The Powerline adapter needs to plugged directly into the outlet. If it is plugged into a surge strip, the data stream will be interrupted, and the device will not work. Powerline adapters not only have the requirement to be plugged into the outlet, but also due to their larger size block the entire power outlet from being used for anything other than Powerline networking. Be aware that this limitation can be overcome with a short extension cord to connect the adapter to the outlet, which leaves the other plug on the outlet clear, or via special Nano adapters designed to leave the other outlet free.

Older, and less robust Powerline adapters often limit the speed of the network connection via the use of 10/100 ports, rather than 10/100/1000 Gigabit ports. On top of that, they advertise speeds of 200 Mbps on up to 1200 Mbps, while the device is saddled with an Ethernet port that is only capable of a max speed of 100 Mbps. For users with slower internet connections, that 100 Mbps may be perfectly adequate, but no Powerline adapter will keep up with a Gigabit connection, and can easily become the bottleneck for throughput on a home network. There are some newer adapters with a 10/100/1000 Ethernet port, but they are still not common.

From a cost perspective, Powerline networking can get expensive as well. A set of Powerline adapters can cost from$50 to $100, but they only connect a single wired device to a modem or router. For the same cost, a budget router can be purchased that is capable of connecting multiple devices. Of course, individual results vary, but this cost barrier is a significant barrier for Powerline networking becoming more widespread.

Finally, the Powerline networking adapters both consume electricity. Older models often had issues of not going to a sleep setting when not in use, and wasting electricity. Current Powerline hardware do go into a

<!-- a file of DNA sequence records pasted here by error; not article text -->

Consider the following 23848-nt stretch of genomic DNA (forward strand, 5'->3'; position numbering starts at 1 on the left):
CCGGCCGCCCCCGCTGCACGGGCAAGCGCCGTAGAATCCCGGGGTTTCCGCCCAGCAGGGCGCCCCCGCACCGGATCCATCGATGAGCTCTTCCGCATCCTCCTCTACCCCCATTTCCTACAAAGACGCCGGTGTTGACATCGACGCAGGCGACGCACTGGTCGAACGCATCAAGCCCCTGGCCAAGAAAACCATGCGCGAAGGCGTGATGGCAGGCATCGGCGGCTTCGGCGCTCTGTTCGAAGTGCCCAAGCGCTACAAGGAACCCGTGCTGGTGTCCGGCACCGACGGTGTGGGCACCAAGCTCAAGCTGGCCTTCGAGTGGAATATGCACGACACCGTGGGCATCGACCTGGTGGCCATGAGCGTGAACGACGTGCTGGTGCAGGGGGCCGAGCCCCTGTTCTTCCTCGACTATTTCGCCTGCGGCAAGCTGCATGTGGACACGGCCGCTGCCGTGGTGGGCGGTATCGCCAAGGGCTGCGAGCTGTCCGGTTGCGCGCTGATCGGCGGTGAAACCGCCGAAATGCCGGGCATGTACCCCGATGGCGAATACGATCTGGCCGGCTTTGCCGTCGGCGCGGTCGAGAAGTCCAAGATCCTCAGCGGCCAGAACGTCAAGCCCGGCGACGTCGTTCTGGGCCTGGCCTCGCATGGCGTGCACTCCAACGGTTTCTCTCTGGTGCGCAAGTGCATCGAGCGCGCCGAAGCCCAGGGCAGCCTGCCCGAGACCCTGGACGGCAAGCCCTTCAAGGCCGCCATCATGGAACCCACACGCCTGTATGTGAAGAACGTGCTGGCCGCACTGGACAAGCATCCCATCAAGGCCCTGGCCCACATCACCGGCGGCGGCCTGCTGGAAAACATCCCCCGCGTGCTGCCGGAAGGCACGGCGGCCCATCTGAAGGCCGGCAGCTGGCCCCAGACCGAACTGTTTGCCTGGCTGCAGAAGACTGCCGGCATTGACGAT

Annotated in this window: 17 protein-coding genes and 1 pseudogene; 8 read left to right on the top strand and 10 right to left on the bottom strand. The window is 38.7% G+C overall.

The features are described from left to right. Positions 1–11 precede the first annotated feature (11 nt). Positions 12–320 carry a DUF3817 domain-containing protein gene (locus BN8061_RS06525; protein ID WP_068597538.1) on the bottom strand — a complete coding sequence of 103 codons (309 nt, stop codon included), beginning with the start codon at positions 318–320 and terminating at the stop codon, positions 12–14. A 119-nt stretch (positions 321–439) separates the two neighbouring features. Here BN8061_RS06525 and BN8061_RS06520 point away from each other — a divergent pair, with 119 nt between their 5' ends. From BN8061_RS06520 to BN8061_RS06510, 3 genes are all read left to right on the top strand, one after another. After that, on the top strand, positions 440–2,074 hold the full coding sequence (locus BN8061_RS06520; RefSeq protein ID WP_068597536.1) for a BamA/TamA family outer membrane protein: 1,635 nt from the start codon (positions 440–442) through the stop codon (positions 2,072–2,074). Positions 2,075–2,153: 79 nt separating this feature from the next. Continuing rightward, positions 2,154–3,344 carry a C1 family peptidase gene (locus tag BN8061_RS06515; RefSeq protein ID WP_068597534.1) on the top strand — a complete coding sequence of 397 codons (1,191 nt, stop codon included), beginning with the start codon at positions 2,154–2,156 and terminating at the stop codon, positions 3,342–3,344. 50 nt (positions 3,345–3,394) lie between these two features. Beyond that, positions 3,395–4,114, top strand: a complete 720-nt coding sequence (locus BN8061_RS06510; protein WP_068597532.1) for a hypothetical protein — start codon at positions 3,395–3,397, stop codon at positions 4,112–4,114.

Uses for Powerline Networking

Powerline networking often gets thought of for connecting a single wired device, such as a desktop, to the modem or router. However, Powerline networking has considerable more value as an integral component of the larger network.

For example, more than one Powerline adapter can be keyed with the same password. This way several Powerline adapters can all communicate with others simultaneously. It is also possible to run multiple sets of Powerline adapters with different passwords to have two or more secure networks running in the same residence.

Powerline adapters are also well suited to bringing the network to an area of the residence that does not have access to the router s Wi-Fi signal. The next step is to use the Powerline adapter s Ethernet into a Wi-Fi access point. This approach has become popular, and now some Powerline adapter kits have the Wi-Fi access point integrated into one of the adapters. An example of such a kit is the Netgear Powerline Wi-Fi 1000 Essentials Editions (PLW1010-100NAS).

In other situations, there may be a need for additional wired ports at the location of the Powerline adapter. This is common with AV components of a home theater setup that require a wired connection. One option is to connect a Powerline adapter to a network switch. A simpler option is to choose a Powerline adapter, such as the Trendnet Powerline AV500 4-Port Hub (TPL-4052E) which has four ports integrated into the adapter, providing the function of a switch.

In Conclusion

While more of a niche product that Wi-Fi, Powerline networking is well suited to providing a stable connection, without dealing with the frequent interference issues that hamper Wi-Fi networking setups. With current Powerline adapters, higher speeds are possible than with previous generations of gear. In addition, integrated switches and Wi-Fi access points in the Powerline adapters provide flexibility to a networking setup.